Rep. Ilhan Omar (D-MN-05) introduced a “Neighbors Not Enemies Act” Thursday to fully repeal the Alien Enemies Act of 1798, which President Donald Trump used as a basis for his travel ban.
The 1798 law was one of four bills comprising the “Alien and Sedition Acts” and is the only of the four that has not expired or been repealed. The law grants the president authority in determining how foreign nationals from specific countries should be “apprehended, restrained, secured and removed.”
According to Omar’s office, the law “dangerously permits the president extreme executive powers to target an entire group of foreign nationals.”
“This outdated and xenophobic law is an offense to our values as a nation, which should stand as a refuge for those fleeing violence and persecution,” Omar said in a statement. “It is a perfect example of outdated immigration laws that are being exploited and abused by this administration.”
President Trump issued his first travel ban order in January 2017 and the U.S. Supreme Court upheld a third version of the ban in June 2018.
“The Supreme Court has upheld the clear authority of the president to defend the national security of the United States,” Trump said after the ruling. “In this era of worldwide terrorism and extremist movements bent on harming innocent civilians, we must properly vet those coming into our country.”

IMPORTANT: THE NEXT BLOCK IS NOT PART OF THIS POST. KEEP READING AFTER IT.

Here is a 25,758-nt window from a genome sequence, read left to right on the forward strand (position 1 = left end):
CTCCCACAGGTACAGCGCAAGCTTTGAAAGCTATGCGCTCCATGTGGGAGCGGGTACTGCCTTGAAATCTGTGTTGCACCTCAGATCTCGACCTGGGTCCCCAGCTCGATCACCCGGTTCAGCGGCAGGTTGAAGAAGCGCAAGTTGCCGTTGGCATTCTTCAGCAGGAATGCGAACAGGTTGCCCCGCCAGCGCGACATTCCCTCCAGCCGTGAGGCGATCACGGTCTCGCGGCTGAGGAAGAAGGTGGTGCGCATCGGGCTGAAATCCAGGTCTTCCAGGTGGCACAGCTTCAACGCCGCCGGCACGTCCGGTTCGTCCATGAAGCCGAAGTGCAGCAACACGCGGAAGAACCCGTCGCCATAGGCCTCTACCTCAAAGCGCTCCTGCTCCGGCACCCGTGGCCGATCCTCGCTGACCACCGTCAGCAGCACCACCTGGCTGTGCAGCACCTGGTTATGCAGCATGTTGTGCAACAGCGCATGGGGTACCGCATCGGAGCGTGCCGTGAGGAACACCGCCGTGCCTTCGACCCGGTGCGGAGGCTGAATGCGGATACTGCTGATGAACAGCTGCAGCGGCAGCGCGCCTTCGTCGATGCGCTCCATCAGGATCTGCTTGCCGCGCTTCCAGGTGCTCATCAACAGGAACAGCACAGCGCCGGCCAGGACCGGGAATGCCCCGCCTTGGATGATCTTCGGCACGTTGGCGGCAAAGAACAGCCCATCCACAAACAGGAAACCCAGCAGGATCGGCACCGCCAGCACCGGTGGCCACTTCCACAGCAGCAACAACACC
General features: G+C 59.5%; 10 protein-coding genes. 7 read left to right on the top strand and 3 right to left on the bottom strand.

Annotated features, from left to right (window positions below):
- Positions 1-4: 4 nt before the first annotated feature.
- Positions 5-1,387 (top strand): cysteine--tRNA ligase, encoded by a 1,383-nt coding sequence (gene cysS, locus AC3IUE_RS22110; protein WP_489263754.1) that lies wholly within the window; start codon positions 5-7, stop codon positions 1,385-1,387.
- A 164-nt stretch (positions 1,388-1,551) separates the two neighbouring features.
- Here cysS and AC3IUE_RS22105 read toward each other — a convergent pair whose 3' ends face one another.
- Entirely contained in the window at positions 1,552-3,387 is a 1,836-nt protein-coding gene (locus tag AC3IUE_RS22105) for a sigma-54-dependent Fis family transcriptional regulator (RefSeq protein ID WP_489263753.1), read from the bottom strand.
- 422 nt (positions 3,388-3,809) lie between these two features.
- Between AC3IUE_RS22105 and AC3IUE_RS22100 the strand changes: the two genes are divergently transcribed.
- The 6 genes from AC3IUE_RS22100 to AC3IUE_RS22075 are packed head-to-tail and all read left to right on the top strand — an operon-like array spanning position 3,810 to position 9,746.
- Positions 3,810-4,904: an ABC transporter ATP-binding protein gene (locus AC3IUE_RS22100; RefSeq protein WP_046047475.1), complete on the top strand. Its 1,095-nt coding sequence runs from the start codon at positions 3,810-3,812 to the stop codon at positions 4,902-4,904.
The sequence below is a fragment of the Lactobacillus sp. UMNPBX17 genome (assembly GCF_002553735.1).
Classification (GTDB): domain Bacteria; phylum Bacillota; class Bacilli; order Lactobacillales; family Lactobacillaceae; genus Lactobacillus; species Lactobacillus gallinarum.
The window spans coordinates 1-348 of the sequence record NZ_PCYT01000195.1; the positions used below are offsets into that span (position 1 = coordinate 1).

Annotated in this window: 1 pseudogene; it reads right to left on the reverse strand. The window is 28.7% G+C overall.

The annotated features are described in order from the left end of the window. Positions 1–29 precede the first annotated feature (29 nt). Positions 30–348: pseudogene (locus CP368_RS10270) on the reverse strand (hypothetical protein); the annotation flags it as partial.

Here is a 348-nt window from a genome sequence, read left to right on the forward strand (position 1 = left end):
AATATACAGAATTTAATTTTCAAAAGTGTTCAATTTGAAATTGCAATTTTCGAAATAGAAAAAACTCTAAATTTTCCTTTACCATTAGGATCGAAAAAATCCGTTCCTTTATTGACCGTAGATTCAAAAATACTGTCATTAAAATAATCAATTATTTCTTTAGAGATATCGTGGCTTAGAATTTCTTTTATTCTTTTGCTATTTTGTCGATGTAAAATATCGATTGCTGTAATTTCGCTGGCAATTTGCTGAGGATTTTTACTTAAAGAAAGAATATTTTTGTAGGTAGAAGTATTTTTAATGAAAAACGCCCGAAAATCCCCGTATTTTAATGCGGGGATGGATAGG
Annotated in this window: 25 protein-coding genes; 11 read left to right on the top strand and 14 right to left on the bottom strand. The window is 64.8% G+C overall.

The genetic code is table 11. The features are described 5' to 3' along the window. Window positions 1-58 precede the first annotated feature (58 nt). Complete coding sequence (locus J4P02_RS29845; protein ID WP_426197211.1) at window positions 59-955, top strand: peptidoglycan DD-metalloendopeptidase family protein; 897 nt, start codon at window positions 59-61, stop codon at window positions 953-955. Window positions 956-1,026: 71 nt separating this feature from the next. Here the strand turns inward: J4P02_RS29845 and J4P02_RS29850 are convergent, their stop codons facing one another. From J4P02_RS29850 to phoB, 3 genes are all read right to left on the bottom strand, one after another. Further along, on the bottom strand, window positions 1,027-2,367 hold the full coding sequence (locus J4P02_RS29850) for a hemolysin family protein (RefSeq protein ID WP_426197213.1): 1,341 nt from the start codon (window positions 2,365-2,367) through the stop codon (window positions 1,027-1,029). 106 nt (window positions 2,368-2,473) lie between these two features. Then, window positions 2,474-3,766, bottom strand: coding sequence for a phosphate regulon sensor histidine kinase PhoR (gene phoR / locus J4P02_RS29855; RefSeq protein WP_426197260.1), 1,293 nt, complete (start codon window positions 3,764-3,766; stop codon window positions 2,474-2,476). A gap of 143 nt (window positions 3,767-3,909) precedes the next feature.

He confirmed earlier this month that his administration is preparing to expand the travel ban, but did not specify which countries will be added to the list.
“As the President seeks to expand the Muslim Ban, we must close policy loopholes that he can exploit to cause harm to our neighbors, our country and the values that we hold dear,” Omar continued. “We must learn from historical mistakes built on fear of the other and embrace a fair and just immigration system by repealing the Alien Enemies Act.”
Omar is a vocal critic of the president’s travel ban, which she refers to as the “Muslim ban,” and was an original co-sponsor of the April 2019 “No Ban Act.” House Speaker Nancy Pelosi said in a statement this week that the House will soon take a vote on the bill in order to “limit the president’s ability to impose such biased and bigoted restrictions.”
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